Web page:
/package/list (GET or POST)

Returns a list of available packages. This list can additionally be filtered via the optional category, filter and architecture parameters.

categoryoptionalOnly return packages that are in the given category.
filteroptionalOnly return packages whose names contain the given string.
architectureoptionalOnly return packages that are compatible with the given architecture.

The server will respond with HTTP code 200 (ok) and a JSON array of objects, each containing the following fields:

idThe id of the package.
architectureThe architecture of the package.
namesAll the names of the package as an object (see the manifest definition for more details).
descriptionsAll the descriptions of the package as an object (see the manifest definition for more details).
versionThe version string of the package.
categoriesA list of category names of the package.
iconUrlA relative URL on this server to the icon file of the package.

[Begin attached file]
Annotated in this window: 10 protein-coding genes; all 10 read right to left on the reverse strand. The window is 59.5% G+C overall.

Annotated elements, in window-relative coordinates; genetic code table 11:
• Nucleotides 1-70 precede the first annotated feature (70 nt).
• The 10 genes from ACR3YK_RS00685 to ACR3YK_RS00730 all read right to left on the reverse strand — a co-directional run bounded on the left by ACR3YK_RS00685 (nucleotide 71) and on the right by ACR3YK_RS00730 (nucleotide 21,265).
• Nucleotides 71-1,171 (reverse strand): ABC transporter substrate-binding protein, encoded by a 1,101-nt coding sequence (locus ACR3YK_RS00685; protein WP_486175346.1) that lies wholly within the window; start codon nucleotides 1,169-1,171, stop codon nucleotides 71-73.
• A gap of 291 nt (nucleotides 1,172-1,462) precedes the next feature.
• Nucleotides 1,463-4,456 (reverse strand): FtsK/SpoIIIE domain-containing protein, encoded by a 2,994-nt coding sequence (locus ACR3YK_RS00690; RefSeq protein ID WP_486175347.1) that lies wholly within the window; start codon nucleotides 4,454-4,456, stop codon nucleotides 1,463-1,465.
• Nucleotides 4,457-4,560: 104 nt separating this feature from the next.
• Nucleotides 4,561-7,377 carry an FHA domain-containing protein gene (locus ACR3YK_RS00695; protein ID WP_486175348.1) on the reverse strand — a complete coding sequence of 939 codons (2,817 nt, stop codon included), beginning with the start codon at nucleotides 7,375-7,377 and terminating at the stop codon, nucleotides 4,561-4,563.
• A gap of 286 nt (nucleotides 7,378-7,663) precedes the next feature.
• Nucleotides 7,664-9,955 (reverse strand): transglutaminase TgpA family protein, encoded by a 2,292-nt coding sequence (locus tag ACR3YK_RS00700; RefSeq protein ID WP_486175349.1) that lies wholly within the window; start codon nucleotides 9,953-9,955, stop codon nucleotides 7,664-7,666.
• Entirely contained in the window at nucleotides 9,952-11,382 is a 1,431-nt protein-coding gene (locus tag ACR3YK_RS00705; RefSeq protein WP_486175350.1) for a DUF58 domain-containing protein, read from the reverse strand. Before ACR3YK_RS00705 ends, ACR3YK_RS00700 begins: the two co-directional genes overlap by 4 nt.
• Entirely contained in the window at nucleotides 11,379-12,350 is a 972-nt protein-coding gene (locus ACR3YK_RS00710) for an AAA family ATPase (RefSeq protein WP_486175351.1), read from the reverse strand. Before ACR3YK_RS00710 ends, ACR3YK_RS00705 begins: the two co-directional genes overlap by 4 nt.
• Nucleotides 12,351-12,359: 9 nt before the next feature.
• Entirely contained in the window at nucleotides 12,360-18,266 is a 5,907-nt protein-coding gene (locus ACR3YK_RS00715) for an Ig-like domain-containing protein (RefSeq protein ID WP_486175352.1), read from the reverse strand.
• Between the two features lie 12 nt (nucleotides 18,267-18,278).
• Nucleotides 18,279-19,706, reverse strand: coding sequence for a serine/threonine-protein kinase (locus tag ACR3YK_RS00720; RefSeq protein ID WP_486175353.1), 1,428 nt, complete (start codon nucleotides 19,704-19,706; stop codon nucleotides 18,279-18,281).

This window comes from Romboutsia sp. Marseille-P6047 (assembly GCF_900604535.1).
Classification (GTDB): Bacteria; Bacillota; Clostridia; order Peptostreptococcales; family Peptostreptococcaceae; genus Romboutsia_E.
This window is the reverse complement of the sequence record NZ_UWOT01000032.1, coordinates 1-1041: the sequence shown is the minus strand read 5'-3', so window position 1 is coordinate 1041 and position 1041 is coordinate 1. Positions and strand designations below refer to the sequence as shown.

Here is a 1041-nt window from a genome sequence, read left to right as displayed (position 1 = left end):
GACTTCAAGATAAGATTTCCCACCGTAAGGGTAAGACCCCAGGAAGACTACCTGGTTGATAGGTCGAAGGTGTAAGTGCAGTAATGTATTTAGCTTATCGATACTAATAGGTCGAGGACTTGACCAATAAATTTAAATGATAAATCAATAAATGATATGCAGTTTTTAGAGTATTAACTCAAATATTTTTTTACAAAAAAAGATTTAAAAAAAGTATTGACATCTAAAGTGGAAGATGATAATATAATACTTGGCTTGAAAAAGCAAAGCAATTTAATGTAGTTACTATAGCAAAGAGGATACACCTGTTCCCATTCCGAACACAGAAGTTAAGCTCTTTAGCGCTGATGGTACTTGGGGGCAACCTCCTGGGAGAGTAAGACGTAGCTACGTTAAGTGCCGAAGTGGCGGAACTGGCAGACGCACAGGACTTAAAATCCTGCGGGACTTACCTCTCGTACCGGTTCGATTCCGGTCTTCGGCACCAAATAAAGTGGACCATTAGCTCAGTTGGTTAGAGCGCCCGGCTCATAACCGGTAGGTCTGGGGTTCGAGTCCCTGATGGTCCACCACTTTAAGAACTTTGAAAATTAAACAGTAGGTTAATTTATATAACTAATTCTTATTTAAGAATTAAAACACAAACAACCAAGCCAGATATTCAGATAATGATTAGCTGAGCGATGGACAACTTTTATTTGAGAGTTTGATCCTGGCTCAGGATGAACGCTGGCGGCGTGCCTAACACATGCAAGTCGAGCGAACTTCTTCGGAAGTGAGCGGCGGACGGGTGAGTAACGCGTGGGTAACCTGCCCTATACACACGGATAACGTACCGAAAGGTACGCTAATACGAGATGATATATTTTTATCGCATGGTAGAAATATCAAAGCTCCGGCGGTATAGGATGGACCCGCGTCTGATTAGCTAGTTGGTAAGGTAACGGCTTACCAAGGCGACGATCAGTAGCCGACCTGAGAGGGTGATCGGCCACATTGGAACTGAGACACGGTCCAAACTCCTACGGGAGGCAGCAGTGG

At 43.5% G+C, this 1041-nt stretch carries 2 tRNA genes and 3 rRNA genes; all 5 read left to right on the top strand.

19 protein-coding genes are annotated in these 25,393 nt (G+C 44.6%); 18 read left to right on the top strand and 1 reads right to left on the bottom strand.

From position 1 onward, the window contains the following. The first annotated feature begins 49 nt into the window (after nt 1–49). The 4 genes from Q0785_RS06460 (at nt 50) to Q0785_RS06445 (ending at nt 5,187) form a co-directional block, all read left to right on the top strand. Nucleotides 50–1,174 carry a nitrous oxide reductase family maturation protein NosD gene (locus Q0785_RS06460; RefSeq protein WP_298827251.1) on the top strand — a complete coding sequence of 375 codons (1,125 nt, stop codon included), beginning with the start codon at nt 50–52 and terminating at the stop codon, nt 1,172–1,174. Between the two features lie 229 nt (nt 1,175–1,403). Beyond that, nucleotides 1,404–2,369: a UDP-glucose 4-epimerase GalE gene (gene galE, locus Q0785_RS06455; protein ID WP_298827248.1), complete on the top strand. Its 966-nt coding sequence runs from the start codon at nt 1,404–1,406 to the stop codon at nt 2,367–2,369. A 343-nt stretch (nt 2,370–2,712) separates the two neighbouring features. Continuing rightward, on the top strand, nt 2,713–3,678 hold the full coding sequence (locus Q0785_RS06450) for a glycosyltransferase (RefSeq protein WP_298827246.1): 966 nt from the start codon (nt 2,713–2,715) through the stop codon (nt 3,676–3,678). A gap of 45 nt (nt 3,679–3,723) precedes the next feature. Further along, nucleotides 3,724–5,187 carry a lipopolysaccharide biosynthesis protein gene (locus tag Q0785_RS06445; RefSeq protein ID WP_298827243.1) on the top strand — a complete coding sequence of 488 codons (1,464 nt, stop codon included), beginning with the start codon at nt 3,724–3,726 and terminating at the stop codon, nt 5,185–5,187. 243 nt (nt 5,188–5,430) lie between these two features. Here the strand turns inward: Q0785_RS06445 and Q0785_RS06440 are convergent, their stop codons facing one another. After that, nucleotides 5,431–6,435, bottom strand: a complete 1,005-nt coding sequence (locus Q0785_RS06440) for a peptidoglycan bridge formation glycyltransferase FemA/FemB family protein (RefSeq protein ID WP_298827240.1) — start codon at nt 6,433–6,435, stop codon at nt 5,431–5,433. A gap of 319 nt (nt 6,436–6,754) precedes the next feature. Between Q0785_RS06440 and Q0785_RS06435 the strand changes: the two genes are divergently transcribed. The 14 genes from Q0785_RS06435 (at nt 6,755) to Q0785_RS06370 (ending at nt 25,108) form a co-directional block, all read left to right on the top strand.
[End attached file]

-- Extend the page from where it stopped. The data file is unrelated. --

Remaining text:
/package/icon (GET or POST)

Returns the icon of a package as a standard PNG image file download.

idrequiredSpecify the id of the package to get the icon for.
architectureoptionalSpecify the architecture of the requested package. If omitted, the server will use the platform independent (all) package, if available.

There are multiple possible scenarios:

404 (not found)No package can be found for id or the package does not contain an icon.
200 (ok)A matching package containing an icon was found and the download started. The icon is sent with the mime-type set as image/png.

/package/download (GET or POST)

Request a download of a package identified by id. The package is store-signed, if the server is configured to do. If the request parameters include a hardware-id, it will be incorporated into the store signature.

idrequiredSpecify the id of the package to download.
architectureoptionalSpecify the architecture of the package to download. If omitted, the server will use the platform independent (all) package, if available.
hardware-idoptionalThe hardware id of the device that is downloading the package. If specified, the package's store signature will include this token.

There are multiple possible scenarios:

404 (not found)No package can be found for id.
500 (internal error)The package-server was instructed to store-sign the download package, but the signing failed. The detailed error message is printed on the server's console.